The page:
2. Write a paragraph on your competitive titles

When you’ve listed the 3-5 titles that you’ll include in your proposal, you need to tell your publisher a bit about each book. First, write down the title and basic information about the book (author, publisher, publication date, list price). This part of the comp titles section your can absolutely write as a list. Then, write a paragraph containing an answer to the two questions I outlined above: Is there a market for your book? And why would people buy yours instead of what’s already out there?

2a. How are you similar to your competitive titles?

You start each comp titles paragraph by outlining what the similarities are between your book and your comparative title. How does the fact that the competitive title you found is selling (well), suggest that yours will sell too? What qualities or topics do your book and the competitive title share? And how will that help you with which audience? This one should be easy at this point: After all, there’s a reason you selected these competitive titles to begin with. 

2b. How are you better?

This is where your imagination comes in.

Imagine that an ideal reader walks into a book store. They see your book standing right next to the one you’re comparing with. What will make them choose your book instead of the other one? Which qualities your book possesses (but the other doesn’t) make yours the more attractive one?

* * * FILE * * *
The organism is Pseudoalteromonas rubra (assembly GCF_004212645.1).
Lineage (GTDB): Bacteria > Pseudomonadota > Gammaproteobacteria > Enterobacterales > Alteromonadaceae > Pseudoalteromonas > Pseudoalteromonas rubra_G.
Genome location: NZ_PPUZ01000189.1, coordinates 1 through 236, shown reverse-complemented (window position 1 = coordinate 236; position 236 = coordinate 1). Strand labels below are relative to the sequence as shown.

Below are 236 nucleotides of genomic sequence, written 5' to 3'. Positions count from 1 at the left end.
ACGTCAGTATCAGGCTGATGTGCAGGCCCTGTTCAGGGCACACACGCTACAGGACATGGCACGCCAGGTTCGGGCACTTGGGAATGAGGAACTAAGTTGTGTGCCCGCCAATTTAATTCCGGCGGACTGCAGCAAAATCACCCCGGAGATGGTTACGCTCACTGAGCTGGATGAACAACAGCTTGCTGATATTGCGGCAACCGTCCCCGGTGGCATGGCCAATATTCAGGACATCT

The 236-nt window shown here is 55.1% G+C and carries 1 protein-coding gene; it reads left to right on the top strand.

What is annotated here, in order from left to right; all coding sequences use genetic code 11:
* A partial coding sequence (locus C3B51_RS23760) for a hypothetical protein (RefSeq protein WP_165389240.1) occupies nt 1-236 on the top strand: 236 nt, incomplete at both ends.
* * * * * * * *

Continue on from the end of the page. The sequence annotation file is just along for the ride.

It never helps to be mean and overly critical of the comparative title. Be respectful of your colleagues (fellow authors) when you describe in what areas your book excels. Remember: this is a combination of a business proposal and a job application. If the publisher feels that you have a superiority complex, they might think you’ll be a pain to work with and not worth their trouble.

Once you’ve figured all this out, the only thing left to do is work it into a nice little paragraph per title. And you’re done!

Final notes on the Comparative Titles section

Here's how to write the competitive titles section of your book proposal, so a publisher or agent will want to pick up your book (summary image of the blog post)

This post has not only taught you to avoid the most common mistake in the Competitive Titles section (saying there’s no competition). It also explained why this is a problem (the publisher wants to know if there’s an existing market). If you follow the steps I outlined above, you will be able to admit that there ARE books like yours out there, whilst still showing your book is unique and superior to anything out there. Not bad for a free blog post, eh?

If you would like to learn more about the different aspects of a book proposal, you can click on the blocks below or go to all posts in the book proposal series.

Or, if you want my help with your proposal, click the button to go to my book proposal page. There, you’ll find the different book proposal services I offer, ranging from final checks to writing the proposal for you. 

Talk to you soon!

– Susanne